Municipal governments in Spain

Maite Vilalta's picture
Printer-friendly versionSend to friend Share this

Municipal governments in Spain: a situation asking for changes

What do municipalities do in Spain? 13% of the Spanish State’s public spending corresponds to local administrations. This percentage is not very different from the figures from, approximately, 30 years ago, which was 11%. It is far from the 20% average in federal countries. In Spain, an important decentralisation process has been accomplished, which has fundamentally gone in a single direction: from the central government to the autonomous community governments. Nowadays, the spending of the autonomous communities corresponds to 36% of the Spanish State’s total public spending. The activities of Spanish municipalities focuses on providing services linked to town planning and community welfare (public lighting, sewers, waste collection, funerary services, etc.) These tasks are known as “typically local”. Their involvement in services such as healthcare, education or social services is not very significant in quantitative terms. Furthermore, when municipalities get involved in those services, they do it “voluntarily”, so to say, the legal framework does not oblige them to do so. In fact, the non-obligatory spending that municipalities do represents 26% of their total spending.

Where do municipality resources come from in Spain? There are two important ways to obtain revenues: taxes (which bring 49% of the total) and grants coming from other administrations (they bring 38% of the total). The rest is obtained through financial operations (debt issuing) and through using or selling their assets.

The main tax in the town council’s hands is the property tax (known as IBI in Spain). In 2008, it carried 9,017 million euros to all Spanish municipalities. The tax basket is completed by vehicle tax (2,399 million euros), the construction, installation and work tax (1,856 million euros), economic activity tax (1,515 million euros), the land surplus value tax (1,263 million euros), and a set of taxes and public prices (for waste collection, sewers, public transport, etc.) that brought 9,015 million euros. Municipalities with more than 75,000 inhabitants receive in addition 1.6875% of the income tax (486 million euros), 1.7897% of VAT (349 million euros) and 2.0454% in special taxes such as tobacco, alcohol, and hydrocarbon fuels (95 million euros). It is therefore a tax basket that mainly “pivots” on taxes related to real estate property and activity.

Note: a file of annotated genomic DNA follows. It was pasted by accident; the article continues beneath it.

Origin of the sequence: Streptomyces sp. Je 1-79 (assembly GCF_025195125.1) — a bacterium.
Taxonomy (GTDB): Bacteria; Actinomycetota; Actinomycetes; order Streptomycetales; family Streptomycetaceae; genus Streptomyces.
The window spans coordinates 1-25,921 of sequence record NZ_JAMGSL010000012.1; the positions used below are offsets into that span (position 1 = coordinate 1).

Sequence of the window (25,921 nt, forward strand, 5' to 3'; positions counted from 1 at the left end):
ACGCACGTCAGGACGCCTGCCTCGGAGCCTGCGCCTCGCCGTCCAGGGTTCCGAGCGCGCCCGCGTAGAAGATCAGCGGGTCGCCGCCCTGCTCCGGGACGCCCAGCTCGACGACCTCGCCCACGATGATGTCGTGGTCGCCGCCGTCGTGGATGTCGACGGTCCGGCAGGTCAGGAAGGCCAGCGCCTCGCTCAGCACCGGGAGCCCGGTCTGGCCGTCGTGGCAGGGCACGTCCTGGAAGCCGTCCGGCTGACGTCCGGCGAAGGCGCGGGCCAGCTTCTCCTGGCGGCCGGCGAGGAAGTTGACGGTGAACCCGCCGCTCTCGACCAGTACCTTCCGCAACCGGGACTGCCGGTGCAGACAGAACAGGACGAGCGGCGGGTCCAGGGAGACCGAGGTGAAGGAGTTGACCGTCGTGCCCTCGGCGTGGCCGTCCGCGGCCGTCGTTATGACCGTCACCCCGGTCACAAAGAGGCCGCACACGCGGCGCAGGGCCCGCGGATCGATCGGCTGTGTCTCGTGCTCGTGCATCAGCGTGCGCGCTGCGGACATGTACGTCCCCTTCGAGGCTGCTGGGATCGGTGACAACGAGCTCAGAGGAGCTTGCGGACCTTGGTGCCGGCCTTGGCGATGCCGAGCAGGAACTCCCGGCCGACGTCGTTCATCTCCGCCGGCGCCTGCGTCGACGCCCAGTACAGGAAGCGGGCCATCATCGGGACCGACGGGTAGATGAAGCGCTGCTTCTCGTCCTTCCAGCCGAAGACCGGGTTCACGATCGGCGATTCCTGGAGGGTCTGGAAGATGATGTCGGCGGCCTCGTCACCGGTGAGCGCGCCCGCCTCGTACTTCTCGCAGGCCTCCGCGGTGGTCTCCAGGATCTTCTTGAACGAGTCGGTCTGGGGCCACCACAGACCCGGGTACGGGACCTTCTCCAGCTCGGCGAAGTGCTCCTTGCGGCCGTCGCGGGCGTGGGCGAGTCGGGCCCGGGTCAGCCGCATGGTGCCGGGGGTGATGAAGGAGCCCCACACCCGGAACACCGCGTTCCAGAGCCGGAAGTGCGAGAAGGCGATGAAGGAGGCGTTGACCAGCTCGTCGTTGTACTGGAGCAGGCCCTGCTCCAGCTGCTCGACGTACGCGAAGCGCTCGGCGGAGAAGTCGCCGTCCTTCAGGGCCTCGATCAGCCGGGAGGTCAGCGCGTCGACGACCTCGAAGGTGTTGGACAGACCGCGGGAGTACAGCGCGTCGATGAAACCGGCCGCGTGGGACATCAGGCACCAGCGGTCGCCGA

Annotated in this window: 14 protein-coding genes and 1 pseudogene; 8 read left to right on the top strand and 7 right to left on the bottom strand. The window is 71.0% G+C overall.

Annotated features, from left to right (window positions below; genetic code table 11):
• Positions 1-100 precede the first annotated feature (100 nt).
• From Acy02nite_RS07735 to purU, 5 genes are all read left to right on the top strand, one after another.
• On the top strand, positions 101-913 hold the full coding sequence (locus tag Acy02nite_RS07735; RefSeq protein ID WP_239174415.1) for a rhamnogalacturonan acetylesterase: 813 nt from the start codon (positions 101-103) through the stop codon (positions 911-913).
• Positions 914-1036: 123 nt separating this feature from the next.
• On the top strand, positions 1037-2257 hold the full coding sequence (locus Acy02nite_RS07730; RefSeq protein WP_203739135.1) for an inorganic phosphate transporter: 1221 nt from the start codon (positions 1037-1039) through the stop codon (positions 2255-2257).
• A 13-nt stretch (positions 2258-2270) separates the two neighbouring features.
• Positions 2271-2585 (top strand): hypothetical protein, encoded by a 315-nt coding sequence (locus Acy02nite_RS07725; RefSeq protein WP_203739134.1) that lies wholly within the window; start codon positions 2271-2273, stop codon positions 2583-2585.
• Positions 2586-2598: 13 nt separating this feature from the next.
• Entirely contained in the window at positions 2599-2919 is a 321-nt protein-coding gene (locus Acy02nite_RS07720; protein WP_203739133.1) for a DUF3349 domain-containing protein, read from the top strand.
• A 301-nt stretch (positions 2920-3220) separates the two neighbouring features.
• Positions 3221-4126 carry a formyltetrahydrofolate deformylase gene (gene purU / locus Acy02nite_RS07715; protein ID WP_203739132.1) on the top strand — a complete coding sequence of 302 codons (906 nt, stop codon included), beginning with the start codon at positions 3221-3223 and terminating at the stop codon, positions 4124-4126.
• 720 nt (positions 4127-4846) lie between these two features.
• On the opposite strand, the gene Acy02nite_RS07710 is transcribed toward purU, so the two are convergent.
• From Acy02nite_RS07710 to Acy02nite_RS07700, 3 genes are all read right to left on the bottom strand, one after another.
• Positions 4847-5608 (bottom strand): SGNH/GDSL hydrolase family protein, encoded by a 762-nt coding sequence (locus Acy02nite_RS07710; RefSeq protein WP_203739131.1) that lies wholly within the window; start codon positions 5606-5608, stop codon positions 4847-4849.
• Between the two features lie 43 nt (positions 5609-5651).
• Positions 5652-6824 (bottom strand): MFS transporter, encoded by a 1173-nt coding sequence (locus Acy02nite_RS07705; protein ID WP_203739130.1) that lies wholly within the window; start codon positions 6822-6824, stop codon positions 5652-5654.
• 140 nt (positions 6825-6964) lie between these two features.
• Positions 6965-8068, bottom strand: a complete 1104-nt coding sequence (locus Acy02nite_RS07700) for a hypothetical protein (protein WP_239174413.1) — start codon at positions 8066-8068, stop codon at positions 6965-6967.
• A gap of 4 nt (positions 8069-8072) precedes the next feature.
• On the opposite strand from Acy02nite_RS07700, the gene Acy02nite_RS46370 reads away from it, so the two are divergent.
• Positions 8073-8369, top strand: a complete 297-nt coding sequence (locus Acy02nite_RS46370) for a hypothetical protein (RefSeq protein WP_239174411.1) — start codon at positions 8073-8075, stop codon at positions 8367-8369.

The grant volume received by municipalities was 20,389 million euros in 2008. The most important one comes from the central government and without conditions. Its total volume was approximately 9,500 million euros. But the grants received from the autonomous community governments (a total of 5,700 million euros) and other administrations, such as provincial councils (2,760 million euros) are not to be undervalued.

This funding model has at least three problems: i) municipalities can only take decisions on tax figures that bring them less than 50% of their total revenues, which makes them dependent on other administrations; ii) no fulfilment of the intermunicipal equity principle. There are very significant differences among municipalities’ resources depending on having more or less fiscal capacity of their own. For instance, in Catalonia the municipality that has the highest resources has 5,533 euros per inhabitant, while the one with the fewest resources has 874 euros per inhabitant; iii) a lack of mechanisms to update the model, which should enable it adapt to changing circumstances (larger population, a decrease of tax revenues due to the crisis, new legislation at State and Autonomous Community level, such as the Dependence Law, which increases municipal spending needs, etc.)

All that describes a complicated situation for our municipalities. It would be recommendable to consider changes that should go in the following direction: defining a specific competence framework for municipalities that clarified well their spending responsibilities; increasing their financial autonomy and making them less dependent on other administration grants; reducing the differences of resources in order to be in line with the principle of intermunicipal equity; introducing updating and follow-up mechanisms of the model, which should enable institutional loyalty. And all that should be done without forgetting that around 62% of the municipalities have less than 1,000 inhabitants. However, we will speak about the question of size another day.


Maite Vilalta

Professor of Public Finance at the Universitat de Barcelona.

All posts by this author Add new comment